Los Angeles Theater Review: 42nd STREET (Carpenter Performing Arts Center)

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by Jesse David Corti on October 31, 2012

in Theater-Los Angeles

FLEET FEET, HOLLOW HEART

When notes jostled in and out of the written score during the overture of Musical Theatre West’s 42nd Street, it portended a production that doesn’t have all the Jesse David Corti’s Stage and Cinema review of 42ND STREET at Musical Theatre West in Long Beach (Los Angeles)ingredients in place for a fully satisfying experience. The opening, that has the curtain raise just a bit to let us meet a chorus of dazzling dancing feet, is tastefully teasing. Then, the curtain draws up all the way and the assorted elements find their groove and the dashing ensemble wows with a lengthy tap number. Unfortunately, as the story begins and the characters come forth, it’s certain that this production is full of great singing and dancing, but lacking in affecting acting—which poses a big problem for this piece because of its tired, old-fashioned, schmaltzy book (based on the 1933 movie musical of the same name). With its big sets, great numbers, and spectacular singing and dancing, what could have been a razzle-dazzle expression of the triumph of hard work—and the benefits of never giving up—becomes a hollow vaudeville revue.

Jesse David Corti’s Stage and Cinema review of 42ND STREET at Musical Theatre West in Long Beach (Los Angeles)In the height of the Depression, a once-successful dictatorial Broadway director Julian Marsh (Damon Kirsche) attempts to mount a tremendous musical extravaganza, titled “Pretty Lady.” If it flops, forty kids are out of a job and out on the street. In order to ensure its success, Julian needs both leading lady Dorothy Brock (Tracy Lore)—whose glamour years are at least fifteen years behind her—and her Texas sugardaddy, producer Abner Dillon (Paul Ainsley), who is fronting the production.

Jesse David Corti’s Stage and Cinema review of 42ND STREET at Musical Theatre West in Long Beach (Los Angeles)Enter starry-eyed, triple-threat Peggy Sawyer (Tessa Grady), who escaped Allentown to make a name for herself on The Great White Way, but she always seems to trip up or doubt herself at the wrong moment. Adding to the zaniness is the leading man tenor (and cad) Billy Lawlor (Zach Hess), who can’t help making passes at women when he’s not rehearsing, and Pat Denning (Christopher Guilmet), who is secretly back in a relationship with his beloved Dorothy Brock. When a terrible accident threatens the premiere of the show, can an Allentown girl save the massive Broadway production from ruin with just 36 hours of rehearsal?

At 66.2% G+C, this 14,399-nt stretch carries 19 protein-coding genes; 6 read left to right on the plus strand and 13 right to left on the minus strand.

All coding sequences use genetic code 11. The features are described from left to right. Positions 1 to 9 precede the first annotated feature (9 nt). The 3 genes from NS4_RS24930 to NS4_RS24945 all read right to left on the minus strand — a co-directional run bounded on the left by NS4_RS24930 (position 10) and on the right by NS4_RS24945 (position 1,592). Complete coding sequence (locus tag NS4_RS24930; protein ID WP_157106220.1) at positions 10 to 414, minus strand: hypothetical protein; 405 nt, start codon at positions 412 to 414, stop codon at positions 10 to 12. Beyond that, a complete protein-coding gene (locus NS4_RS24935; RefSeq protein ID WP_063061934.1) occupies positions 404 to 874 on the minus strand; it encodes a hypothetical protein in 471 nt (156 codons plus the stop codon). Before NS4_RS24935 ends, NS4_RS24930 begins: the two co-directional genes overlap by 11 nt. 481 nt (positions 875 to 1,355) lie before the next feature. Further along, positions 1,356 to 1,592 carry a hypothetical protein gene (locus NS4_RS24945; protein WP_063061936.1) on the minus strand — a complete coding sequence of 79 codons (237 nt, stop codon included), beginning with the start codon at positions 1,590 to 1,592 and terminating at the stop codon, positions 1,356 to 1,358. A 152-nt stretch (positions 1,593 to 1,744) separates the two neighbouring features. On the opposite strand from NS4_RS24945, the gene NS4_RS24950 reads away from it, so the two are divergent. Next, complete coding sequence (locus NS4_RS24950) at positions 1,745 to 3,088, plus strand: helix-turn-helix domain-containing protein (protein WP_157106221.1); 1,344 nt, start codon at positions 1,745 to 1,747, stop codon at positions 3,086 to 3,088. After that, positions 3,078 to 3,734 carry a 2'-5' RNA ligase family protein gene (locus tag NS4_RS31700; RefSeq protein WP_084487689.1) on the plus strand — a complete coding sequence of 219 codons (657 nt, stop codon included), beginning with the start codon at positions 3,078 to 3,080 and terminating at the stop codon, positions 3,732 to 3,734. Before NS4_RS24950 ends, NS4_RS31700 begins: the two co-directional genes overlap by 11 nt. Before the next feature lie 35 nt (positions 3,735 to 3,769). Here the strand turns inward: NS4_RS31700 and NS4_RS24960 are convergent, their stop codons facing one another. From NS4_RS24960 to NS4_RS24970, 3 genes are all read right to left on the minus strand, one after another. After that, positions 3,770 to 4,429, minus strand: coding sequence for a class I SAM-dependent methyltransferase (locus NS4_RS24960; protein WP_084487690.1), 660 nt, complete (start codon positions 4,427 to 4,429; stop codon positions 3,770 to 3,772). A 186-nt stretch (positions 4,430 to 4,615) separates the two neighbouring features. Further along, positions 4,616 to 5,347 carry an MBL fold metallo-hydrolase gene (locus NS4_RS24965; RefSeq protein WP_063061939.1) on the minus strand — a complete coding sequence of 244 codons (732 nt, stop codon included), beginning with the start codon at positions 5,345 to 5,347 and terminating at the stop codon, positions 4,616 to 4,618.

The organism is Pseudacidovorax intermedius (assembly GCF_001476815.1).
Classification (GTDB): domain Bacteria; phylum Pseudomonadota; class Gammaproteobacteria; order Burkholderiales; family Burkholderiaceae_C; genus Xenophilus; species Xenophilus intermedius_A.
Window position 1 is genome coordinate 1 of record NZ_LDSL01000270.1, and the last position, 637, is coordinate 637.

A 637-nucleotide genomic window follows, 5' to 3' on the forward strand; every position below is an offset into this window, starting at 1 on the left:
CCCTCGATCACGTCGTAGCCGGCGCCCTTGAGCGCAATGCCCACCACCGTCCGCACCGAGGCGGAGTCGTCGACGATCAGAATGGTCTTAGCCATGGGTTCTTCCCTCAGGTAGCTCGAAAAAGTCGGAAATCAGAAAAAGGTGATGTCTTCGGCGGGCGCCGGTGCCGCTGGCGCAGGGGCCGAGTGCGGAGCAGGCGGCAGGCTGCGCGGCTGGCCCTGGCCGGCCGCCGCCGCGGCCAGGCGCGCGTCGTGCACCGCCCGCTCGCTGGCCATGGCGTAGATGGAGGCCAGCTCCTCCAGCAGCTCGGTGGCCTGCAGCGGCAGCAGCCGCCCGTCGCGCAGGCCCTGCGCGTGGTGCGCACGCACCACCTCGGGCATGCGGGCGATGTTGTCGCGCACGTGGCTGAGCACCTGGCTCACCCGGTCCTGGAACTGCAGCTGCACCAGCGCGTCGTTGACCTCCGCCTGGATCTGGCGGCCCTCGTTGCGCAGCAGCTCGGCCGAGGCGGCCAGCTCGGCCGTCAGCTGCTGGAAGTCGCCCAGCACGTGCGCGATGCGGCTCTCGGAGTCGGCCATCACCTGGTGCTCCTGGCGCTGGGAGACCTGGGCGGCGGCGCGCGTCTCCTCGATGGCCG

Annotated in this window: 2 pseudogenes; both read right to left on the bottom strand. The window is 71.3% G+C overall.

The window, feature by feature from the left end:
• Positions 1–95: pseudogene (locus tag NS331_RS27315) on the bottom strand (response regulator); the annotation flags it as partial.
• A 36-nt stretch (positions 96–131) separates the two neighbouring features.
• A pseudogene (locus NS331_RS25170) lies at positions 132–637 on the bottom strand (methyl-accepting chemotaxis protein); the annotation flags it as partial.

Jesse David Corti’s Stage and Cinema review of 42ND STREET at Musical Theatre West in Long Beach (Los Angeles)Oddly, Damon Kirsche plays Julian Marsh as a stiff guy who lacks charisma and machismo, when the role screams to be played as a manly, magnetic hardass. As such, in spite of his glorious baritone, his performance falls flat and drags the production along. Zach Hess has a gorgeous tenor and dances well, but doesn’t embody a Don Juan ladies’ man. Paul Ainsley as Abner Dillon is serviceable in his performance, playing the role by the numbers. Tracy Lore does a tremendous job of playing the conflicted and troubled former star who is trying to hold her life together in spite of all the hoops, hurdles, and professional and personal obstacles that she has to endure; Lore is grounded in her performance as Dorothy Brock, making every note she sings and every line she says resonate. Tessa Grady is a flashy tapper, an adroit comedienne, and sings with a wonderfully bright voice as the upstart Peggy Sawyer. Unfortunately, she has many scenes with the two leading actors who play their characters as cardboard cut-out, ineffective men and she is hamstrung; there’s Jesse David Corti’s Stage and Cinema review of 42ND STREET at Musical Theatre West in Long Beach (Los Angeles)only so much that can be done when both men don’t seem to take a liking to the young, sweet, innocent girl—and yet the story calls for those men to do so.